Talk about Newsnight


Newsnight Review, 6 June, 2008

  • Newsnight
  • 6 Jun 08, 02:08 PM

On Review tonight:

We'll take a look at the BBC Four drama about Margaret Thatcher's attempts to be adopted as a Tory candidate: The Long Walk to Finchley. It'll be interesting to see what our panellist - the MP Michael Gove - makes of the way the young Maggie's relationship with the young Ted Heath has been depicted - there's something of a "frisson" there, to say the least. Carol Thatcher is reported to have objected to that aspect of the drama.

'Gone Baby Gone' is Ben Affleck's directorial debut about the disappearance of a four-year-old girl - its UK release was delayed because of the Madeleine McCann case. There's certainly an eerie similarity between her and the young actress. But will our panel think it was overly sensitive to delay it?

Novelist Nick Harkaway secured a £300,000 deal for his first novel - 'The Gone Away World'. He's the son of John Le Carre - but don't expect a cold-war espionage thriller - this is altogether different. It'll be interesting to see if the panel thinks it lives up to the hype.

And - in her own words - "She's not the Dalai Lama...she's just a 'backwoods Barbie' in a push-up bra and heels". Really? It'll be fascinating to get Germaine Greer's take on Dolly Parton's latest album.

What issues should we raise with our guests? Have you read, seen or heard any of the items we're reviewing or do you suggest something else for us to review?

Let us know.


  • Comment number 1.

    The CS Monitor has had several recent articles concerning Iran and how the urban population favors the USA over the mullahs-

    In contrast to the drumbeating for another Western attack-

    might we look at the oppoortunity for improved cultural relations?

  • Comment number 2.

    The panel greatly overrrated Gone Baby Gone. They got too involved int he abstract morality of the film and ignored the absurdity of the plot. It started out grittily and watchably but it took a big dip about an hour in, when all the good guys became bad and the noble detective (Ed Harris) for some totally unexplained reason became an armed robber in his spare time. And the twist at the end when the even nobler Morgan Freeman turned out to have adopted the apparently dead girl was ridiculous, everyone would have realised she was the missing girl, and it was such a clumsily posed moral dilemma whether he was doing the right thing to have taken her away from her scuzzy mother...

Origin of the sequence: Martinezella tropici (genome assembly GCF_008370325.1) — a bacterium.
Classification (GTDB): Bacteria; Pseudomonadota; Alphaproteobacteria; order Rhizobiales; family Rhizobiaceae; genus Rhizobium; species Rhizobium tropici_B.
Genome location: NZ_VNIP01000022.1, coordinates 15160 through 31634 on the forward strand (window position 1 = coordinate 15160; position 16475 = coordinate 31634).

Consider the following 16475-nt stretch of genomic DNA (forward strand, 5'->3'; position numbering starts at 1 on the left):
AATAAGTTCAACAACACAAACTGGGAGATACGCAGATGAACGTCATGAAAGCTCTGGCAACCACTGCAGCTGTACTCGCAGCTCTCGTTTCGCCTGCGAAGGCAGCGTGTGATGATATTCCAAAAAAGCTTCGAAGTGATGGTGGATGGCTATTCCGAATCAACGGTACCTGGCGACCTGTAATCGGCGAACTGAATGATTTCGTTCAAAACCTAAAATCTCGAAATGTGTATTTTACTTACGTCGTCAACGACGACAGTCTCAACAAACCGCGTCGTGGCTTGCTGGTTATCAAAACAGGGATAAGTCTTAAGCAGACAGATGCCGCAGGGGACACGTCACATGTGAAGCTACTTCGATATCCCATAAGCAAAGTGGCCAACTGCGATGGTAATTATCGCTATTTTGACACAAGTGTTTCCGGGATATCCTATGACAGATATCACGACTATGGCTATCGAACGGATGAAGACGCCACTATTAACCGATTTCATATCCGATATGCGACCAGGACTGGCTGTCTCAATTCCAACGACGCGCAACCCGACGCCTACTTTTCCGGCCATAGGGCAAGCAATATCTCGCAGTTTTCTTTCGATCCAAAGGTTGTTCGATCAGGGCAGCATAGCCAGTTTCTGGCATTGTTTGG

• Comment number 3.

    I don't understand why my last posting (June 6) was referred to the moderators. It was polite and constructive. As far as I can see it was posted to the Newsnight Review forum about last Friday's programme. But from the only other posting it's hard to see what this forum is supposed to be about. It all seems to be badly thought out...

  • Comment number 4.

    i wish that margaret thatcher was still in politics in this current time in our world....

  • Comment number 5.

    At 12:52 pm on 08 Jun 2008, ibisbill wrote:

    probably someone didn't like the it....

    Question: What was your posting on 6 June 2008 was about.


  • Comment number 6.

    I find it interseting to note that both the panel on NN Review and Mark Kermode on the Culture Show gave favourable reviews of the 'Mama Mia' film musical released recently.
    A point raised on both programs was that; though at first the film is awful, unwatchable, cringe-making etc, once this initial shock had been overcome and as the audience emerged on the far side, dark side of cheesiness, the film then becomes bearable, nay, enjoyable! Harmless family fun, or words to that effect.
    Meryl Streep, interviewed on the Johnathan Ross program, explained her reasons for signing-up to do the film. She explained how, following the 9/11 attacks, she decided to take her children to see the Mama Mia musical then playing in New York, as relief from the events happening in NY. She explained how, when the musical finished, the children sung and danced from the theatre (how lovely) and how positive, powerful she though these songs, the story, the music.
    Perhaps today, in the post - 9/11 world of rising oil prices, house prices, debt, food shortages etc etc, our trusty panelists (and Mark)are themselves prone to the unconcious softening of their otherwise tough, stern rigours regarding what passes as passable, ok. In need of a light relief, an escape, a blotting out of daily concerns. Perhaps if this film was released in the mid '90s it would not have even been considered for review on either program.
    Is there not a psychology study which suggest the link between world economics and the length of womens skirts, as portrayed in film. (something along those lines)
    Just a thoght.
    I havn't actually seen the fil myself.
    I don't think I will.


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